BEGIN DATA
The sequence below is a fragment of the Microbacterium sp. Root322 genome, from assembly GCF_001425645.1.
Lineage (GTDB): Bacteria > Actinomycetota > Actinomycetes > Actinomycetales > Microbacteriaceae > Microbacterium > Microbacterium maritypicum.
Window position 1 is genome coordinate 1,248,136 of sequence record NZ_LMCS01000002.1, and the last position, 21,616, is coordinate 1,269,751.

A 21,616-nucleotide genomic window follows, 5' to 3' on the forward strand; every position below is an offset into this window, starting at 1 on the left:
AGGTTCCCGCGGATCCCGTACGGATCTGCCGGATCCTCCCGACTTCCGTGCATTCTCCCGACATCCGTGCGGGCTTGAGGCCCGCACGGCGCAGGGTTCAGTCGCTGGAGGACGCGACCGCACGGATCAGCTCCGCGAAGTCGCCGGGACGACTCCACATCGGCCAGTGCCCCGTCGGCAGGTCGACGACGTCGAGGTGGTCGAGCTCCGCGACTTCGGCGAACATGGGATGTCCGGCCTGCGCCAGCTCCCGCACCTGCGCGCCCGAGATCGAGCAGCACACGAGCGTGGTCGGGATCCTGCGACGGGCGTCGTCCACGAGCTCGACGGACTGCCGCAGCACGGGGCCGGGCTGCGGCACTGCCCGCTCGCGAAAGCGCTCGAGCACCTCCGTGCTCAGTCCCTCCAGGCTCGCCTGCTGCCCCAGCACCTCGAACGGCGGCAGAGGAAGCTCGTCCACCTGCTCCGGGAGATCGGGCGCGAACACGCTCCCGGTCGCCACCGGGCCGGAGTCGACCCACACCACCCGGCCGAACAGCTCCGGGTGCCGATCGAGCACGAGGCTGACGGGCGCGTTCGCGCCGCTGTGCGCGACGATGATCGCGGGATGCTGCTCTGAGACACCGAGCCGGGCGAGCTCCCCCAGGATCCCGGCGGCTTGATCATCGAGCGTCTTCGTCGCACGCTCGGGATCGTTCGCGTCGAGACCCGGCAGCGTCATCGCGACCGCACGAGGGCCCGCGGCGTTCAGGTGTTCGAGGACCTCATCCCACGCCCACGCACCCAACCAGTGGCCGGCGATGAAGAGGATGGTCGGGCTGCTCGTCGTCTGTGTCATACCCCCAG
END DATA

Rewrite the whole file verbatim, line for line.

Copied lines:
The sequence below is a fragment of the Microbacterium sp. Root322 genome, from assembly GCF_001425645.1.
Lineage (GTDB): Bacteria > Actinomycetota > Actinomycetes > Actinomycetales > Microbacteriaceae > Microbacterium > Microbacterium maritypicum.
Window position 1 is genome coordinate 1,248,136 of sequence record NZ_LMCS01000002.1, and the last position, 21,616, is coordinate 1,269,751.

A 21,616-nucleotide genomic window follows, 5' to 3' on the forward strand; every position below is an offset into this window, starting at 1 on the left:
AGGTTCCCGCGGATCCCGTACGGATCTGCCGGATCCTCCCGACTTCCGTGCATTCTCCCGACATCCGTGCGGGCTTGAGGCCCGCACGGCGCAGGGTTCAGTCGCTGGAGGACGCGACCGCACGGATCAGCTCCGCGAAGTCGCCGGGACGACTCCACATCGGCCAGTGCCCCGTCGGCAGGTCGACGACGTCGAGGTGGTCGAGCTCCGCGACTTCGGCGAACATGGGATGTCCGGCCTGCGCCAGCTCCCGCACCTGCGCGCCCGAGATCGAGCAGCACACGAGCGTGGTCGGGATCCTGCGACGGGCGTCGTCCACGAGCTCGACGGACTGCCGCAGCACGGGGCCGGGCTGCGGCACTGCCCGCTCGCGAAAGCGCTCGAGCACCTCCGTGCTCAGTCCCTCCAGGCTCGCCTGCTGCCCCAGCACCTCGAACGGCGGCAGAGGAAGCTCGTCCACCTGCTCCGGGAGATCGGGCGCGAACACGCTCCCGGTCGCCACCGGGCCGGAGTCGACCCACACCACCCGGCCGAACAGCTCCGGGTGCCGATCGAGCACGAGGCTGACGGGCGCGTTCGCGCCGCTGTGCGCGACGATGATCGCGGGATGCTGCTCTGAGACACCGAGCCGGGCGAGCTCCCCCAGGATCCCGGCGGCTTGATCATCGAGCGTCTTCGTCGCACGCTCGGGATCGTTCGCGTCGAGACCCGGCAGCGTCATCGCGACCGCACGAGGGCCCGCGGCGTTCAGGTGTTCGAGGACCTCATCCCACGCCCACGCACCCAACCAGTGGCCGGCGATGAAGAGGATGGTCGGGCTGCTCGTCGTCTGTGTCATACCCCCAG